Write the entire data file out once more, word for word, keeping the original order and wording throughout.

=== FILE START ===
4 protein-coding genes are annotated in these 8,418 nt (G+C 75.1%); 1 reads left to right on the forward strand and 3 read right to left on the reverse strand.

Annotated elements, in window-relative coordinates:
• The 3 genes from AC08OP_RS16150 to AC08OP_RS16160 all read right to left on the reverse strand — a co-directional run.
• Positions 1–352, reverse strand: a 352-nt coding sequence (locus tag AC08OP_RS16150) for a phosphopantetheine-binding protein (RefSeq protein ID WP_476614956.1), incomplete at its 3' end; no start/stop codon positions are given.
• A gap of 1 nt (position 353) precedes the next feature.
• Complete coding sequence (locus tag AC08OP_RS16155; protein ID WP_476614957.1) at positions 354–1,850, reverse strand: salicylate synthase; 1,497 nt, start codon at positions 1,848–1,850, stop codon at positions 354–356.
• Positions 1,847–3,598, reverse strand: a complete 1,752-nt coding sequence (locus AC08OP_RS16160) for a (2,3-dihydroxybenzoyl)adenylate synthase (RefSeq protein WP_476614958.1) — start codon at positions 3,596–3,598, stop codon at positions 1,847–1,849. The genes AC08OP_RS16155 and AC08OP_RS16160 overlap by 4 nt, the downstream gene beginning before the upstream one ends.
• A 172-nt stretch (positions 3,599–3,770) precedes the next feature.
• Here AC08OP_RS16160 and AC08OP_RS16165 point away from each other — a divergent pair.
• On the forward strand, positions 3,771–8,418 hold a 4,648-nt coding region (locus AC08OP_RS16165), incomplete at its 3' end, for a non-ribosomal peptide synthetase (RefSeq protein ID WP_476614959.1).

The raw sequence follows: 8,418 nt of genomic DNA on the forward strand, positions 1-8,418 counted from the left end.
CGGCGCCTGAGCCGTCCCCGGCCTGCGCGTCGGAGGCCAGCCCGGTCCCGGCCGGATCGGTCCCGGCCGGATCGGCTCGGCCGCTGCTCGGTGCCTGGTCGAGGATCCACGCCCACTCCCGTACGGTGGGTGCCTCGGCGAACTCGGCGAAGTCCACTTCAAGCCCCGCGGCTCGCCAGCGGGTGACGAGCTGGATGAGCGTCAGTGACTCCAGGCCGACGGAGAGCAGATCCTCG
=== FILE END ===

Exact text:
4 protein-coding genes are annotated in these 8,418 nt (G+C 75.1%); 1 reads left to right on the forward strand and 3 read right to left on the reverse strand.

Annotated elements, in window-relative coordinates:
• The 3 genes from AC08OP_RS16150 to AC08OP_RS16160 all read right to left on the reverse strand — a co-directional run.
• Positions 1–352, reverse strand: a 352-nt coding sequence (locus tag AC08OP_RS16150) for a phosphopantetheine-binding protein (RefSeq protein ID WP_476614956.1), incomplete at its 3' end; no start/stop codon positions are given.
• A gap of 1 nt (position 353) precedes the next feature.
• Complete coding sequence (locus tag AC08OP_RS16155; protein ID WP_476614957.1) at positions 354–1,850, reverse strand: salicylate synthase; 1,497 nt, start codon at positions 1,848–1,850, stop codon at positions 354–356.
• Positions 1,847–3,598, reverse strand: a complete 1,752-nt coding sequence (locus AC08OP_RS16160) for a (2,3-dihydroxybenzoyl)adenylate synthase (RefSeq protein WP_476614958.1) — start codon at positions 3,596–3,598, stop codon at positions 1,847–1,849. The genes AC08OP_RS16155 and AC08OP_RS16160 overlap by 4 nt, the downstream gene beginning before the upstream one ends.
• A 172-nt stretch (positions 3,599–3,770) precedes the next feature.
• Here AC08OP_RS16160 and AC08OP_RS16165 point away from each other — a divergent pair.
• On the forward strand, positions 3,771–8,418 hold a 4,648-nt coding region (locus AC08OP_RS16165), incomplete at its 3' end, for a non-ribosomal peptide synthetase (RefSeq protein ID WP_476614959.1).

The raw sequence follows: 8,418 nt of genomic DNA on the forward strand, positions 1-8,418 counted from the left end.
CGGCGCCTGAGCCGTCCCCGGCCTGCGCGTCGGAGGCCAGCCCGGTCCCGGCCGGATCGGTCCCGGCCGGATCGGCTCGGCCGCTGCTCGGTGCCTGGTCGAGGATCCACGCCCACTCCCGTACGGTGGGTGCCTCGGCGAACTCGGCGAAGTCCACTTCAAGCCCCGCGGCTCGCCAGCGGGTGACGAGCTGGATGAGCGTCAGTGACTCCAGGCCGACGGAGAGCAGATCCTCG